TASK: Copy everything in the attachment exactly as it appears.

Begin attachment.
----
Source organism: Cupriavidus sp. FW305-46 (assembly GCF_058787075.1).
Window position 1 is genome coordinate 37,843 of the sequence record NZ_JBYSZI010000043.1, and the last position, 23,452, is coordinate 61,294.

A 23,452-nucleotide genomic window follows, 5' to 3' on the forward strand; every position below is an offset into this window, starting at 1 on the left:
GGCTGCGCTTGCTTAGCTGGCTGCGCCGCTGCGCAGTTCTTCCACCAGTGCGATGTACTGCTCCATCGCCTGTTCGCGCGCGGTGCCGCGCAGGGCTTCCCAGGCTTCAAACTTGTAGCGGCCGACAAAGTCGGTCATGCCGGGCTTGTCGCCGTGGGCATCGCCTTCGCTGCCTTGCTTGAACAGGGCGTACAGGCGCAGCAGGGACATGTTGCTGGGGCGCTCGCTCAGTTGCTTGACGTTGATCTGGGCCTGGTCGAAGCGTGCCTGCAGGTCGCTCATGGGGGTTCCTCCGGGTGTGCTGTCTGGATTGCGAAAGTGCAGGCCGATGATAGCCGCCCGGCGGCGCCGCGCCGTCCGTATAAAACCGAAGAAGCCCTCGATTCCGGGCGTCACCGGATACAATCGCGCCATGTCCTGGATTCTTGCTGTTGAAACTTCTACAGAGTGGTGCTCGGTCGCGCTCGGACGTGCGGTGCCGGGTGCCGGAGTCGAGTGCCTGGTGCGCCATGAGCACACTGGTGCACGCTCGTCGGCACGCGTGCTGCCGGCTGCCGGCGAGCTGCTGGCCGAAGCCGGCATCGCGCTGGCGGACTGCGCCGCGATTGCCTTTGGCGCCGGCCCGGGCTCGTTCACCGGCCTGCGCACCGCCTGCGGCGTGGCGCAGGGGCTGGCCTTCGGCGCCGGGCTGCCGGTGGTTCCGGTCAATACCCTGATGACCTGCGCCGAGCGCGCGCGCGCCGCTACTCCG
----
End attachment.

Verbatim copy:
Source organism: Cupriavidus sp. FW305-46 (assembly GCF_058787075.1).
Window position 1 is genome coordinate 37,843 of the sequence record NZ_JBYSZI010000043.1, and the last position, 23,452, is coordinate 61,294.

A 23,452-nucleotide genomic window follows, 5' to 3' on the forward strand; every position below is an offset into this window, starting at 1 on the left:
GGCTGCGCTTGCTTAGCTGGCTGCGCCGCTGCGCAGTTCTTCCACCAGTGCGATGTACTGCTCCATCGCCTGTTCGCGCGCGGTGCCGCGCAGGGCTTCCCAGGCTTCAAACTTGTAGCGGCCGACAAAGTCGGTCATGCCGGGCTTGTCGCCGTGGGCATCGCCTTCGCTGCCTTGCTTGAACAGGGCGTACAGGCGCAGCAGGGACATGTTGCTGGGGCGCTCGCTCAGTTGCTTGACGTTGATCTGGGCCTGGTCGAAGCGTGCCTGCAGGTCGCTCATGGGGGTTCCTCCGGGTGTGCTGTCTGGATTGCGAAAGTGCAGGCCGATGATAGCCGCCCGGCGGCGCCGCGCCGTCCGTATAAAACCGAAGAAGCCCTCGATTCCGGGCGTCACCGGATACAATCGCGCCATGTCCTGGATTCTTGCTGTTGAAACTTCTACAGAGTGGTGCTCGGTCGCGCTCGGACGTGCGGTGCCGGGTGCCGGAGTCGAGTGCCTGGTGCGCCATGAGCACACTGGTGCACGCTCGTCGGCACGCGTGCTGCCGGCTGCCGGCGAGCTGCTGGCCGAAGCCGGCATCGCGCTGGCGGACTGCGCCGCGATTGCCTTTGGCGCCGGCCCGGGCTCGTTCACCGGCCTGCGCACCGCCTGCGGCGTGGCGCAGGGGCTGGCCTTCGGCGCCGGGCTGCCGGTGGTTCCGGTCAATACCCTGATGACCTGCGCCGAGCGCGCGCGCGCCGCTACTCCG